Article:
This question originally appeared on Quora
This great question has done a remarkable job at baiting scam-artists. Whoever answered “Yes”, followed by a link to some website is a scam-artist
The one-eyed scam-artist leading the blind
Everyone wants to gain this mysterious esoteric called trading edge. Well, trading edge is not a story, it is a number and here is its formula:
Gain expectancy = Win% * Avg Win% – Loss% * Avg Loss%
Tattoo it where you can be reminded throughout the day (Tramp stamp on your better-half is probably off limit). There are two modules to any trading strategy:
- Signals: exits first, last and very very very least entries
- Money management: position sizing
The scam artists who answered yes, referred to hereafter as Yes-men will provide dummy statistics about entries but conveniently forget everything thereafter. Entry is easy. You can buy a boat, a sports car, a vacation home any day of the week. Good luck reselling it. Bad entry can be salvaged, bad exits can’t.
Then comes position sizing. Signals conveniently omit position sizing for a good reason. It is a function of win rate and stop loss, both of which are either omitted or optimistically manufactured…
Implicit adoption of a trading system
Now, who does not like to wake up, receive a bunch of signals, pick one or two, send the trades and watch the money roll in? I certainly would love to, except it does not work like that.
Even if signals are thorough enough to encompass all the necessary elements from entry to exit including risk, it still omits the most important: following someone’s signal is adopting her belief system, formalised in a trading system. Example: as a professional short seller, i am naturally risk-adverse (prudent position sizing) but disciplined (take the trade, follow the system). This philosophical tenet transpires in my algorithms. This may not jive with someone who likes big high conviction bets.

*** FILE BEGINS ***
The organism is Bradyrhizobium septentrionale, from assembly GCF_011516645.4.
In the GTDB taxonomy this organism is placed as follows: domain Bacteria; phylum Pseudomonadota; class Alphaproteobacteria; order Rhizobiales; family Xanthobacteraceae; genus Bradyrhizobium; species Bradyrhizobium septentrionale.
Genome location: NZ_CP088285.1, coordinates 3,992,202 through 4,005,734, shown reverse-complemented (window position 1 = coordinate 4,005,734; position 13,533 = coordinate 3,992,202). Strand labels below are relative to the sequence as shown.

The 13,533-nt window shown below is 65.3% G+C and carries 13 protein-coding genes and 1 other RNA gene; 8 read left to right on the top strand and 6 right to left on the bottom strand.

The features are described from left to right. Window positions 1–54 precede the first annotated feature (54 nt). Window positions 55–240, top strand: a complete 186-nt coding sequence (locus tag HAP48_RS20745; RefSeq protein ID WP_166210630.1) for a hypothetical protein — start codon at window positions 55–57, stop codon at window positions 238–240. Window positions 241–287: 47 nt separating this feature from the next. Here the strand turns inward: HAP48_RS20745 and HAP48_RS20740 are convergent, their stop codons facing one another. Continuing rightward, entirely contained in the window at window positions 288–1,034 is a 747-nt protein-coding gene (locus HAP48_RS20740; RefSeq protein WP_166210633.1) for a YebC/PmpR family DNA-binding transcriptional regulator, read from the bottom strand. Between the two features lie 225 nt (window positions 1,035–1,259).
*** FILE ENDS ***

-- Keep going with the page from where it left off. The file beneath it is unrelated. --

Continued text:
Even supposedly objective systems such as deMark have several subjective degrees of freedom. The best example comes from the Market Wizards series. Those wizards have completely different strategies that sometimes seem to contradict each other. Yet, they are profitable because they have a system that suits their personality. When You follow someone else’s system, remember that you half-heartedly embrace someone else’s personality without fully understanding it.
How to spot a scam artist?
First, those who answered Yes and attached a link are scam artists. Coming out was not so tough after all, was it?
Second, here are classic red flags:
- No real money live track record = SCAM: Myfxbook provides live track record, so no excuse
- Entries only: no exit, no stop loss, no risk, no stats means SCAM
- Rosy stats: 70%+ win rate means SCAM. We all want to follow a system that is right 100% but the reality is the best traders LT average win rate is around is largely below 50%
- easy money: no you will not turn $500 into $2,000,000 in 2 years. Veteran pros with decades of experience dream of achieving 20% per annum. Scam artists who promise you can achieve 100% returns= SCAM
Basic rule of thumb: we are in finance, assume everyone is a scam artist until proven wrong. Good news, You can cross a few names off the list